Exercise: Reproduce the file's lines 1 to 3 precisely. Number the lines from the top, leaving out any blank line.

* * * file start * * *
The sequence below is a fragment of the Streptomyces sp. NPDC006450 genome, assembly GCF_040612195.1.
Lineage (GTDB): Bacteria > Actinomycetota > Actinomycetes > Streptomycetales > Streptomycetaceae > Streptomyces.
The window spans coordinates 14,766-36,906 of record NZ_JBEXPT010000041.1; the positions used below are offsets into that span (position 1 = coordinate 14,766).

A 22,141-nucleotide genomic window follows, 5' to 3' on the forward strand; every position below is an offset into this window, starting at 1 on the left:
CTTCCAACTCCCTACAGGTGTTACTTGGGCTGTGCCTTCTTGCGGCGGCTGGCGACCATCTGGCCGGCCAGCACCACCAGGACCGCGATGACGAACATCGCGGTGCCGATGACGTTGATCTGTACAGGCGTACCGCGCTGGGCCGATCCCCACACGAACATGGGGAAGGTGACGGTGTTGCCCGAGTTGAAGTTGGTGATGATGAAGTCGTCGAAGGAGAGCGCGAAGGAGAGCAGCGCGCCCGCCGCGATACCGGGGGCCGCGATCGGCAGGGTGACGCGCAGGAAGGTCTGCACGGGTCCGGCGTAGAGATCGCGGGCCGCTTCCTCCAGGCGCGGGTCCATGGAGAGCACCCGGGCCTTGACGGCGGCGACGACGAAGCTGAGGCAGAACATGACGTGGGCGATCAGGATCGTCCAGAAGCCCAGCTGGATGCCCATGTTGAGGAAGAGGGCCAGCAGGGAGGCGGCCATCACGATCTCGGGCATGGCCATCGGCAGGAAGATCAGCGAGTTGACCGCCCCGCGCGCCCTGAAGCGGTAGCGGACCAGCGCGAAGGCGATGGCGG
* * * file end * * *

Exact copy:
The sequence below is a fragment of the Streptomyces sp. NPDC006450 genome, assembly GCF_040612195.1.
Lineage (GTDB): Bacteria > Actinomycetota > Actinomycetes > Streptomycetales > Streptomycetaceae > Streptomyces.
The window spans coordinates 14,766-36,906 of record NZ_JBEXPT010000041.1; the positions used below are offsets into that span (position 1 = coordinate 14,766).